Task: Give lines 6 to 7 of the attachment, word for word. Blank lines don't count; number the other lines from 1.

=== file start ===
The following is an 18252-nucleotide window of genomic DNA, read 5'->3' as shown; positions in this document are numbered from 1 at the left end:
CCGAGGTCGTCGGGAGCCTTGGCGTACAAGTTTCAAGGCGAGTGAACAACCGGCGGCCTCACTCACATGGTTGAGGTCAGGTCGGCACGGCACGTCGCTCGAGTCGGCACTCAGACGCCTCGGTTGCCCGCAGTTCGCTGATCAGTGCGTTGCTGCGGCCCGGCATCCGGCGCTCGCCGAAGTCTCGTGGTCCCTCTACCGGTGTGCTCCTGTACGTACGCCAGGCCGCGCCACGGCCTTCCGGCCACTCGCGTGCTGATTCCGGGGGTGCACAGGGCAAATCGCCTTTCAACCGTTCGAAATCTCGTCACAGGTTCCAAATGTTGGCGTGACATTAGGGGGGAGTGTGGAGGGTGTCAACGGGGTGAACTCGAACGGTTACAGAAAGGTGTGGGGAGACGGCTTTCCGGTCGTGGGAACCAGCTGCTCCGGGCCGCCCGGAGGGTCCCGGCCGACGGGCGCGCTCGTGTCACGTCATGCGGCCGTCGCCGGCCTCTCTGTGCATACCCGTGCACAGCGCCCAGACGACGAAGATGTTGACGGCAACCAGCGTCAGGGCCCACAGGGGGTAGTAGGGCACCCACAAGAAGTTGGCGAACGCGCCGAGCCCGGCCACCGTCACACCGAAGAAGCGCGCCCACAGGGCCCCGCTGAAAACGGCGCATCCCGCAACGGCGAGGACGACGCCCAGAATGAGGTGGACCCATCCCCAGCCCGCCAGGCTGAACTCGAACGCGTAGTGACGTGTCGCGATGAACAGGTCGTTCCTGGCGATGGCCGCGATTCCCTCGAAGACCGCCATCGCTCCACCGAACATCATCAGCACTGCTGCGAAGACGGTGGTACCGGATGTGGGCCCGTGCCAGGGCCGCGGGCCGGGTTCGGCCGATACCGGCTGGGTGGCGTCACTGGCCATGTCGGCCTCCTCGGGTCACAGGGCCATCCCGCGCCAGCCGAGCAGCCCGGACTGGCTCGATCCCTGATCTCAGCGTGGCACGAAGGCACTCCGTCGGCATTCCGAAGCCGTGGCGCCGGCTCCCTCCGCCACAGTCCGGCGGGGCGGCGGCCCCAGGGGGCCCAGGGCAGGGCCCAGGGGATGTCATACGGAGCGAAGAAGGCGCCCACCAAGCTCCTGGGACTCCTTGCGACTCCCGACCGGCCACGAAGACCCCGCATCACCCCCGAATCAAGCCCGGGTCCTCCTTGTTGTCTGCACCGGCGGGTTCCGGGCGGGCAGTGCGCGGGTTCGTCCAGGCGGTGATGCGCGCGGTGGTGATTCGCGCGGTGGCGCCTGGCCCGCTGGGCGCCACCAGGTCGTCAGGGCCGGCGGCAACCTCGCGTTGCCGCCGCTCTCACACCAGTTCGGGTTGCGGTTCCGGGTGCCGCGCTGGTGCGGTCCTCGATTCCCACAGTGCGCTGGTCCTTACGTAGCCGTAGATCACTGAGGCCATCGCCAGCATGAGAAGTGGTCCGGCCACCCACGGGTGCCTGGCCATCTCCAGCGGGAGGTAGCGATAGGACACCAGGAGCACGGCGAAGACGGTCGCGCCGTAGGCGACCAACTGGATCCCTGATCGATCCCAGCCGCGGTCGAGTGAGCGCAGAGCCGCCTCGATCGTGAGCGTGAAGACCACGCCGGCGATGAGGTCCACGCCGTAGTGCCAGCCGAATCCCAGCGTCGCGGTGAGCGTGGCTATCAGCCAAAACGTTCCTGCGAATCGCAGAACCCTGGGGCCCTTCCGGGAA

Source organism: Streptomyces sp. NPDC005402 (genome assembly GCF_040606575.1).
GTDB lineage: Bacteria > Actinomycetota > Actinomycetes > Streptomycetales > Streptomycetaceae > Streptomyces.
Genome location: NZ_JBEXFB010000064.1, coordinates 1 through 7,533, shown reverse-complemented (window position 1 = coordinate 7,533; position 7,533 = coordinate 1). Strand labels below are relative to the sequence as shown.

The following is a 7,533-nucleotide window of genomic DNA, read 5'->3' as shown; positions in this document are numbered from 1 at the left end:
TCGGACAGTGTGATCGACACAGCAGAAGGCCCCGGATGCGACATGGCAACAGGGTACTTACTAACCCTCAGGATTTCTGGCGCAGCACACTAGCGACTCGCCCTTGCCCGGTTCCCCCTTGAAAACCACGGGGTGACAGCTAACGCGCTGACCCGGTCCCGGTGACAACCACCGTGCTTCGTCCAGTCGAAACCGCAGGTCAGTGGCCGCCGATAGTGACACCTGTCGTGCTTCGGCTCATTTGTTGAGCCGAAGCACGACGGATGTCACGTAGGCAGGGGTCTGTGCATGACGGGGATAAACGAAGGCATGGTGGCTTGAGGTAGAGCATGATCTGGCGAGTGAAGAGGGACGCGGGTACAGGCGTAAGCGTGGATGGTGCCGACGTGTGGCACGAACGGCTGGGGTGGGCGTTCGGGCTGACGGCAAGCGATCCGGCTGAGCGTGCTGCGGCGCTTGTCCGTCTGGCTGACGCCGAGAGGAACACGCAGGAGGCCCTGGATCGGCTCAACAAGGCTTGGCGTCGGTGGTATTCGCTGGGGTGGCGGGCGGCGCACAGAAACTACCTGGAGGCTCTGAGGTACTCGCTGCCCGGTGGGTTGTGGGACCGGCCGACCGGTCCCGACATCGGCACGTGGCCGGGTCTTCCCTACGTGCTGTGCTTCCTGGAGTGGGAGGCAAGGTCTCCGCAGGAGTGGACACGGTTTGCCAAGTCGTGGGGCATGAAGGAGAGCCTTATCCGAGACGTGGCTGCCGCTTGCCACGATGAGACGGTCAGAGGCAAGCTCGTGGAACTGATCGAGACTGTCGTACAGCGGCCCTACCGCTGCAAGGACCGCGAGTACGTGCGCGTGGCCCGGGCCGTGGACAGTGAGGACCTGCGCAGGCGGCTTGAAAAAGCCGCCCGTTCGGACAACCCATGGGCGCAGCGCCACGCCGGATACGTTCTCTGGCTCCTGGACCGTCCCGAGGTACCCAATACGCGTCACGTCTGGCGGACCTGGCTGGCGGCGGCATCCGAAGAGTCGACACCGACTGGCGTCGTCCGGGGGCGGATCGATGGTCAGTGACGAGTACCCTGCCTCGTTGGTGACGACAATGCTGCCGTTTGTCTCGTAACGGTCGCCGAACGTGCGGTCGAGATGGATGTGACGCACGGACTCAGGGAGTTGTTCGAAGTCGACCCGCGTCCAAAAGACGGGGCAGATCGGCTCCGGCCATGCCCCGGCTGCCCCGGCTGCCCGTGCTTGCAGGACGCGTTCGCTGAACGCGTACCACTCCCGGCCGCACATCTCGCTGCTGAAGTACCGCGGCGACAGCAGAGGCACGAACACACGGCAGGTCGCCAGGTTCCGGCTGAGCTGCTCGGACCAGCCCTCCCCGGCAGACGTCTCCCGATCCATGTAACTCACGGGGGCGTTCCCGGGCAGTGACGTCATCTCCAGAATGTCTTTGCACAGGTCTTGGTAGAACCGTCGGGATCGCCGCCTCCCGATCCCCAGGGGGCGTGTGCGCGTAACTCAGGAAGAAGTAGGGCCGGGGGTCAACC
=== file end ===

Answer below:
The following is a 7,533-nucleotide window of genomic DNA, read 5'->3' as shown; positions in this document are numbered from 1 at the left end:
TCGGACAGTGTGATCGACACAGCAGAAGGCCCCGGATGCGACATGGCAACAGGGTACTTACTAACCCTCAGGATTTCTGGCGCAGCACACTAGCGACTCGCCCTTGCCCGGTTCCCCCTTGAAAACCACGGGGTGACAGCTAACGCGCTGACCCGGTCCCGGTGACAACCACCGTGCTTCGTCCAGTCGAAACCGCAGGTCAGTGGCCGCCGATAGTGACACCTGTCGTGCTTCGGCTCATTTGTTGAGCCGAAGCACGACGGATGTCACGTAGGCAGGGGTCTGTGCATGACGGGGATAAACGAAGGCATGGTGGCTTGAGGTAGAGCATGATCTGGCGAGTGAAGAGGGACGCGGGTACAGGCGTAAGCGTGGATGGTGCCGACGTGTGGCACGAACGGCTGGGGTGGGCGTTCGGGCTGACGGCAAGCGATCCGGCTGAGCGTGCTGCGGCGCTTGTCCGTCTGGCTGACGCCGAGAGGAACACGCAGGAGGCCCTGGATCGGCTCAACAAGGCTTGGCGTCGGTGGTATTCGCTGGGGTGGCGGGCGGCGCACAGAAACTACCTGGAGGCTCTGAGGTACTCGCTGCCCGGTGGGTTGTGGGACCGGCCGACCGGTCCCGACATCGGCACGTGGCCGGGTCTTCCCTACGTGCTGTGCTTCCTGGAGTGGGAGGCAAGGTCTCCGCAGGAGTGGACACGGTTTGCCAAGTCGTGGGGCATGAAGGAGAGCCTTATCCGAGACGTGGCTGCCGCTTGCCACGATGAGACGGTCAGAGGCAAGCTCGTGGAACTGATCGAGACTGTCGTACAGCGGCCCTACCGCTGCAAGGACCGCGAGTACGTGCGCGTGGCCCGGGCCGTGGACAGTGAGGACCTGCGCAGGCGGCTTGAAAAAGCCGCCCGTTCGGACAACCCATGGGCGCAGCGCCACGCCGGATACGTTCTCTGGCTCCTGGACCGTCCCGAGGTACCCAATACGCGTCACGTCTGGCGGACCTGGCTGGCGGCGGCATCCGAAGAGTCGACACCGACTGGCGTCGTCCGGGGGCGGATCGATGGTCAGTGACGAGTACCCTGCCTCGTTGGTGACGACAATGCTGCCGTTTGTCTCGTAACGGTCGCCGAACGTGCGGTCGAGATGGATGTGACGCACGGACTCAGGGAGTTGTTCGAAGTCGACCCGCGTCCAAAAGACGGGGCAGATCGGCTCCGGCCATGCCCCGGCTGCCCCGGCTGCCCGTGCTTGCAGGACGCGTTCGCTGAACGCGTACCACTCCCGGCCGCACATCTCGCTGCTGAAGTACCGCGGCGACAGCAGAGGCACGAACACACGGCAGGTCGCCAGGTTCCGGCTGAGCTGCTCGGACCAGCCCTCCCCGGCAGACGTCTCCCGATCCATGTAACTCACGGGGGCGTTCCCGGGCAGTGACGTCATCTCCAGAATGTCTTTGCACAGGTCTTGGTAGAACCGTCGGGATCGCCGCCTCCCGATCCCCAGGGGGCGTGTGCGCGTAACTCAGGAAGAAGTAGGGCCGGGGGTCAACC